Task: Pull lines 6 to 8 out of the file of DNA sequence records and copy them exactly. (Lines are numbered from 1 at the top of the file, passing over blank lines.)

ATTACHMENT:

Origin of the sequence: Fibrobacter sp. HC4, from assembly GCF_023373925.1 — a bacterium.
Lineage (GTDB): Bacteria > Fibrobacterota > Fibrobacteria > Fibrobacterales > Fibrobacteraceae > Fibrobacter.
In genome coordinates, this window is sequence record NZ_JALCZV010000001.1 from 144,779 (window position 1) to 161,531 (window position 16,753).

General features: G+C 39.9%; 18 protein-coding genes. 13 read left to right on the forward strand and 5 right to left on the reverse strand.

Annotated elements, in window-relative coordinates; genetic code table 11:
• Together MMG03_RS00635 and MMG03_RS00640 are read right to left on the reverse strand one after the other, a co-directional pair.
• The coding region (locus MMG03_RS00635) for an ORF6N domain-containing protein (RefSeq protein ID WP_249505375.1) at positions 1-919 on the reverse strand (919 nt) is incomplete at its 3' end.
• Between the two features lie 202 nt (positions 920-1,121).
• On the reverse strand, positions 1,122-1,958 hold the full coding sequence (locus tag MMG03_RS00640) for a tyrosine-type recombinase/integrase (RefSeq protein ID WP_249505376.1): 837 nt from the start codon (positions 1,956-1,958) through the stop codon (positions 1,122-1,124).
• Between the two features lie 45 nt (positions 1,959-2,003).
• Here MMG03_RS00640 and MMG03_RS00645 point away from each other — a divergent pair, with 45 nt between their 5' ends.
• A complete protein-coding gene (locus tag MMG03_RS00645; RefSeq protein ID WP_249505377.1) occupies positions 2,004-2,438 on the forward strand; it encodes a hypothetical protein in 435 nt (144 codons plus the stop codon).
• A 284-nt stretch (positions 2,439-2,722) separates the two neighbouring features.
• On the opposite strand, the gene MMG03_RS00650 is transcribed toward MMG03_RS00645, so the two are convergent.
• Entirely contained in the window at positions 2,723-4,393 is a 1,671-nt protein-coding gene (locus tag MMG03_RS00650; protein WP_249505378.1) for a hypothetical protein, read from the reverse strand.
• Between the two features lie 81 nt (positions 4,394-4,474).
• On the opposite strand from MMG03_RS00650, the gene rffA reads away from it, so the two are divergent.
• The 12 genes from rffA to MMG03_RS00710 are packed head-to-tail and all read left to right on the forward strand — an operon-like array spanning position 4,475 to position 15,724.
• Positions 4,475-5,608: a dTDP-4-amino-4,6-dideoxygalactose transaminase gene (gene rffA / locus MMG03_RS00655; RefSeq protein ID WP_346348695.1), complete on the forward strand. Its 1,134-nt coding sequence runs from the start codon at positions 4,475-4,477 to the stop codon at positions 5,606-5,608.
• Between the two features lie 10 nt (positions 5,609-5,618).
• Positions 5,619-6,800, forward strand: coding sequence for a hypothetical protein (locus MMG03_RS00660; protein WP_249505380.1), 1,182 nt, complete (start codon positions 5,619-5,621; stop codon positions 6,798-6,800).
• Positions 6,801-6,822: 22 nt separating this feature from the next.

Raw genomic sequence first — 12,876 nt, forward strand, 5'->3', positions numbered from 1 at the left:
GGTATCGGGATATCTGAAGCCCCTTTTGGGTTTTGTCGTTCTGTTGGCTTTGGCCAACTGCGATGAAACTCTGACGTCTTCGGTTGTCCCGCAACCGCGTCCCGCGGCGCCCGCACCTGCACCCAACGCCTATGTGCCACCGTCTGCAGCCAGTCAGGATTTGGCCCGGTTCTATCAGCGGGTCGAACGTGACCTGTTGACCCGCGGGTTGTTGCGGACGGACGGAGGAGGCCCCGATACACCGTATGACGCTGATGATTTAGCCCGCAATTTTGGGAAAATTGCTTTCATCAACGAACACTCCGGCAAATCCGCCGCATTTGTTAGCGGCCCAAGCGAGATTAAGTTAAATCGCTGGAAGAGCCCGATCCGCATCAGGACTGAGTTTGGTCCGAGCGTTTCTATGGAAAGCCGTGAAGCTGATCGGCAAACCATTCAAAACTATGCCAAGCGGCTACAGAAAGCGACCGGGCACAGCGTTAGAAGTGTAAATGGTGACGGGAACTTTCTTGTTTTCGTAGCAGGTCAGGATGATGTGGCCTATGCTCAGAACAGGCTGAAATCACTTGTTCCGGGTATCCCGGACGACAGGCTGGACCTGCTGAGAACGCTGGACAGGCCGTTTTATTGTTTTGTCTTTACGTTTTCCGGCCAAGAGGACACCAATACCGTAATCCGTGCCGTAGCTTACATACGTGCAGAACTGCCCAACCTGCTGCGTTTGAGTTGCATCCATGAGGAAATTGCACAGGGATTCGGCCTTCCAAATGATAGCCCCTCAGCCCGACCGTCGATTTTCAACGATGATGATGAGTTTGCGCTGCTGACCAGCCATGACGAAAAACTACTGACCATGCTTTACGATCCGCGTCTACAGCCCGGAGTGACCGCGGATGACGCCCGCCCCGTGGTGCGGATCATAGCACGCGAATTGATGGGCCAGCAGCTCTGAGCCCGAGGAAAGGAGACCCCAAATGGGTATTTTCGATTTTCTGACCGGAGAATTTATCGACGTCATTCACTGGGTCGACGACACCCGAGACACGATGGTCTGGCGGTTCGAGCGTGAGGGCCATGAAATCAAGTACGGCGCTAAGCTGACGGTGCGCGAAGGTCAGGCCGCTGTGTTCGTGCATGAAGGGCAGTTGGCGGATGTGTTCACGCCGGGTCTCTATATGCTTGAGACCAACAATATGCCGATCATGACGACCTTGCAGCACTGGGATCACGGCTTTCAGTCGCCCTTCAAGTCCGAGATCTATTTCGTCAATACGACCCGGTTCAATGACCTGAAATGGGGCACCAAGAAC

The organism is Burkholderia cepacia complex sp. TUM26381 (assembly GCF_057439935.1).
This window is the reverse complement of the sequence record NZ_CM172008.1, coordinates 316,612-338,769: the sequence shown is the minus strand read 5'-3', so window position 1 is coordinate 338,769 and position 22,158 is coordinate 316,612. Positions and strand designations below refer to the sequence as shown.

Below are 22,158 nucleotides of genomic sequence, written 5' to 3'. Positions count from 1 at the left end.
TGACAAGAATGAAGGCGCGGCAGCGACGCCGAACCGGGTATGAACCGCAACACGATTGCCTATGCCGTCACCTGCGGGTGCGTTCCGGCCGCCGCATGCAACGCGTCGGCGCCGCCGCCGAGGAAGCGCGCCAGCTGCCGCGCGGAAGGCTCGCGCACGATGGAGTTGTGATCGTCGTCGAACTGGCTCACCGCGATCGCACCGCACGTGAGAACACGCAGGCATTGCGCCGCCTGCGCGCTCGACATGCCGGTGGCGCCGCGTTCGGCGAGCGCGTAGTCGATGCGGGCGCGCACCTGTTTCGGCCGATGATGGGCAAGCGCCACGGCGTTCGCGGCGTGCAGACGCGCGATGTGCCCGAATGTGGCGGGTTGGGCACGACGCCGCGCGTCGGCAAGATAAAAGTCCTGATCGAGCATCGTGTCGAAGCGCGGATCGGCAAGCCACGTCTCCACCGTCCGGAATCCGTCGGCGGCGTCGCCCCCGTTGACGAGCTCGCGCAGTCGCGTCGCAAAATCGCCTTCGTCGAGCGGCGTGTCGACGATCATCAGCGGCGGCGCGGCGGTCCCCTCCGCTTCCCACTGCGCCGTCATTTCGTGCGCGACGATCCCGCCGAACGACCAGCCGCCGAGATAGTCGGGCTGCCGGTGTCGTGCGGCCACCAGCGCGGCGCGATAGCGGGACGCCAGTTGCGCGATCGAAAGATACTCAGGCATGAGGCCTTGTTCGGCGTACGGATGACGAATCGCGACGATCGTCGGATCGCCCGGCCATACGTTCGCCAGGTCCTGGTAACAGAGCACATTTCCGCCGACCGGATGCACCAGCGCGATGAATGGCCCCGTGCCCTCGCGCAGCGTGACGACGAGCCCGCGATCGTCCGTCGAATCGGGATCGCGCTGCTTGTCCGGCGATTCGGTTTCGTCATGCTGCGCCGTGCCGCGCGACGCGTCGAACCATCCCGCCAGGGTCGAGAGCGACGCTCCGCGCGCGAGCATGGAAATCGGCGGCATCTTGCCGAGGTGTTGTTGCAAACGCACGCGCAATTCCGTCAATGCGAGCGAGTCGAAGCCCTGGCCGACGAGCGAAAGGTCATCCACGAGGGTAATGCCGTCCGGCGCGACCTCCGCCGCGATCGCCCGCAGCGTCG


• Together MMG03_RS00635 and MMG03_RS00640 are read right to left on the reverse strand one after the other, a co-directional pair.
• The coding region (locus MMG03_RS00635) for an ORF6N domain-containing protein (RefSeq protein ID WP_249505375.1) at positions 1-919 on the reverse strand (919 nt) is incomplete at its 3' end.
• Between the two features lie 202 nt (positions 920-1,121).